The write-in and read-out operation in and from the memory 15 provides a series of words wherein words (data) of the samples are interleaved with each other in conformity with a prescribed format, as indicated in FIGS. 2(A) and 2(B). FIG. 2(A) shows a waveform obtained when the output data of the A/D converter 14 are combined as they are with the composite synchronizing signal. In the same figure, n denotes a datum which is sampled nth and is then subject to A/D conversion, n+1, n+2, . . . , n+15 respectively denote data each of which is similarly sampled n+1th, n+2th, . . . , n+15th and is then A/D converted. Successively sampled data n, n+1, n+2, . . . are rearranged in order so that they exist within different horizontal scanning periods. FIG. 2(B) shows a digital signal in which four data are time-divided and multiplexed at positions h0, h1, h2, and h3 within a unit horizontal scanning period (1H), which four data are respectively expressed as follows, ##EQU1## where, m denotes order of the horizontal scanning period.

Each datum is generally composed of ten and more bits. In the interleaved and continuous data, the positions where data such as n and n+1, n+1 and n+2, and n+2 and n+3 are combined with the composite synchronizing signal differ by about 1H, in the case indicated in FIG. 2(B). In this connection, interleaving of this kind is generally referred to as "interleaving having an interleaving length 1H".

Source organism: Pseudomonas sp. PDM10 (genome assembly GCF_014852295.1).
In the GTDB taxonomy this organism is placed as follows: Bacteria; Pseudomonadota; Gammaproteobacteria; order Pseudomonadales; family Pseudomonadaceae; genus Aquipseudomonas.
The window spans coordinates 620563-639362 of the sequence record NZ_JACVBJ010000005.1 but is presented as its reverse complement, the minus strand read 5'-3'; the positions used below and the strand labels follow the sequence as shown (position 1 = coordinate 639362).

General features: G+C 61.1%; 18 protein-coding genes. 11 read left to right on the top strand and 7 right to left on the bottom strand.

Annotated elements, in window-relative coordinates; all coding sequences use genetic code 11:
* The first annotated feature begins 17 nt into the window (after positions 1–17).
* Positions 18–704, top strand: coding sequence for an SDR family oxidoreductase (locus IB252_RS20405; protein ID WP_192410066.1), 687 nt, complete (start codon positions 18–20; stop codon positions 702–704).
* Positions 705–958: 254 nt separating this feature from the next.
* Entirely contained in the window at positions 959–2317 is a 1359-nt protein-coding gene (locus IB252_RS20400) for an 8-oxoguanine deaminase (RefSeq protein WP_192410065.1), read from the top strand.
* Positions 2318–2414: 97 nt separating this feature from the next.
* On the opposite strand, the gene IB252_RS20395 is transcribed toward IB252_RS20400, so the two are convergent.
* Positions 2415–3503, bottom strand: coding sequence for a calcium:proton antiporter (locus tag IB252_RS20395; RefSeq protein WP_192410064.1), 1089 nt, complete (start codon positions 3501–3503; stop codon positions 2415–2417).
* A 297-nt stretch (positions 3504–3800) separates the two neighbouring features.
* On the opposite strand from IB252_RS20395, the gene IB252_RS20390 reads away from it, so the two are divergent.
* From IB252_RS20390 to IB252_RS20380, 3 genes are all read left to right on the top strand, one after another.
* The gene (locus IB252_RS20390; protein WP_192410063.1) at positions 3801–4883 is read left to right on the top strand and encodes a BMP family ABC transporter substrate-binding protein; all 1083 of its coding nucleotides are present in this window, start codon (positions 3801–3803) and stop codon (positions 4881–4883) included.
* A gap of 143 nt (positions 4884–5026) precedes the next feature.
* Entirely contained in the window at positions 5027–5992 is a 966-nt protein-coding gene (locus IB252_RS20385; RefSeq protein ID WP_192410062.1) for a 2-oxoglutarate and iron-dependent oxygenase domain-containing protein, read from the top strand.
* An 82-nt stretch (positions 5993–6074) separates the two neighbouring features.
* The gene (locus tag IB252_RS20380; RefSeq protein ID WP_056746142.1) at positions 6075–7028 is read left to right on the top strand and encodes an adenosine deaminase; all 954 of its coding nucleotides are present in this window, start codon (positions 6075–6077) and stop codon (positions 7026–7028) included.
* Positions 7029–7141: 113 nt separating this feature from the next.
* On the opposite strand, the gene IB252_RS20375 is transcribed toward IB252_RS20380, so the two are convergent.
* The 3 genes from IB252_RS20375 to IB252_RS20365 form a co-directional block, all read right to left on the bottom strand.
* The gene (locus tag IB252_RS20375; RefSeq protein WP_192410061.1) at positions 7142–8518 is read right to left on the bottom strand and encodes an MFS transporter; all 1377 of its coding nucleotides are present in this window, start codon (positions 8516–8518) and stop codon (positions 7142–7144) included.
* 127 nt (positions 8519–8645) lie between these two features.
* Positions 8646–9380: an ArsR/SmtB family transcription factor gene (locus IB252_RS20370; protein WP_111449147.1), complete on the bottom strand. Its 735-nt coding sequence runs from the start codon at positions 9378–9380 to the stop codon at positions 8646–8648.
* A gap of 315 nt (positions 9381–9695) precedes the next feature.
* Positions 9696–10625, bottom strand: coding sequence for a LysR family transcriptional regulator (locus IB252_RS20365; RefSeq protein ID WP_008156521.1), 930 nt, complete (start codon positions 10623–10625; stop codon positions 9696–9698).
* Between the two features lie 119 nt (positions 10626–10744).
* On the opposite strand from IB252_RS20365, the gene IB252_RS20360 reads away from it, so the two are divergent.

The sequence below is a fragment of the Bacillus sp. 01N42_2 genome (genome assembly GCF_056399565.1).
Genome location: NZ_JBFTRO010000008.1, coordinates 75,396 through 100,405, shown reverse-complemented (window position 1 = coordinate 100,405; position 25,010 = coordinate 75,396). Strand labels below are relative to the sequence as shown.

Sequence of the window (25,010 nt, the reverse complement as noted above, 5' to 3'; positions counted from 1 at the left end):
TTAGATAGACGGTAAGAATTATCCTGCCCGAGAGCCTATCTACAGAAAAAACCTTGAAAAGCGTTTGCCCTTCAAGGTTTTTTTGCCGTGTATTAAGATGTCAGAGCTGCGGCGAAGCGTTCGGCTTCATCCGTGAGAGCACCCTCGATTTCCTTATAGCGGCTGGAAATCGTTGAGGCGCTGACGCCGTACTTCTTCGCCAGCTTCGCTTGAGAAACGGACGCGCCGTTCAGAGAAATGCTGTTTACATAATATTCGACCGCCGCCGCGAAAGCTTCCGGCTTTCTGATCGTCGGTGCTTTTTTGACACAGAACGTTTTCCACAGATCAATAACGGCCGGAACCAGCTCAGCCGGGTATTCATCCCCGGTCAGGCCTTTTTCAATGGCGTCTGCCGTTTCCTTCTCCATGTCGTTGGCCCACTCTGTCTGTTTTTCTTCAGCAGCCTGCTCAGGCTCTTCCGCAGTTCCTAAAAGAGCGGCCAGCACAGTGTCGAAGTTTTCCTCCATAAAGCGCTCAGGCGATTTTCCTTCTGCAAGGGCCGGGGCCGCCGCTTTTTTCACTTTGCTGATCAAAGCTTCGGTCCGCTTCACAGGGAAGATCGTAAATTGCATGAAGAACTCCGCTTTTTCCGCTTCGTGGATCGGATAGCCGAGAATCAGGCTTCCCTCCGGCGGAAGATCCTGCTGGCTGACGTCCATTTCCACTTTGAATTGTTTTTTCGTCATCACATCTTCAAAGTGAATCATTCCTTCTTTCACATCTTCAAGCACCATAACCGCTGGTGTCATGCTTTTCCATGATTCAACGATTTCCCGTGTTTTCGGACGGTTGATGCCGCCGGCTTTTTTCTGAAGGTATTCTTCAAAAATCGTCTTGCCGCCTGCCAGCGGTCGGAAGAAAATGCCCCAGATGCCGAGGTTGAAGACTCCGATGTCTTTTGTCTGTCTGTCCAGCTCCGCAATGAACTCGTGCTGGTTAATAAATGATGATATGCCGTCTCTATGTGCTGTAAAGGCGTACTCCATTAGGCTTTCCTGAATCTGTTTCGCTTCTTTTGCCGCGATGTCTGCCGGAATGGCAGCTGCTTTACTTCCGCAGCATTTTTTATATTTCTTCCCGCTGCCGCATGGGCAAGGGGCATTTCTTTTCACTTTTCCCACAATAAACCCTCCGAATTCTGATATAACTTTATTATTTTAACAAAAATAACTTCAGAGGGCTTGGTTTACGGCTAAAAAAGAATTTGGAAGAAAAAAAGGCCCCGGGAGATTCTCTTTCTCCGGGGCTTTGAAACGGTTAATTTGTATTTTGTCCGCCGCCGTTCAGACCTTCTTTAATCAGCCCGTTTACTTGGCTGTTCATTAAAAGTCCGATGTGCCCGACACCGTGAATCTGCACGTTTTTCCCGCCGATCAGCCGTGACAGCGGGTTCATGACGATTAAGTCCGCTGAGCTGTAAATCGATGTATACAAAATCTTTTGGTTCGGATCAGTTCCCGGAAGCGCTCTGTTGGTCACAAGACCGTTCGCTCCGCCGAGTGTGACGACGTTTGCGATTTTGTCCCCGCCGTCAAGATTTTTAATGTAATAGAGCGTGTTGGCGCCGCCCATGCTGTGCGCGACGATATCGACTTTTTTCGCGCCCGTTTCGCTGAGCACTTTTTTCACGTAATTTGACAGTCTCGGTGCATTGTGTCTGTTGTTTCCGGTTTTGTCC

With this interleaving, even when a given horizontal scanning period is lost due to dropout, the series of original data are reproduced from the data in the other data group formed in interleaved arrangement, thus resulting in minimization of signal deterioration due to dropout. The reproduced signal of the VTR contains many burst-like dropouts extending over several Hs in actual practice. This means that the interleaved length should be on the order of ten or more Hs in order to minimize the effect of the burst-like dropout. On the other hand, this, however, requires memories 15 and 21 having large capacity, which makes the system rather expensive.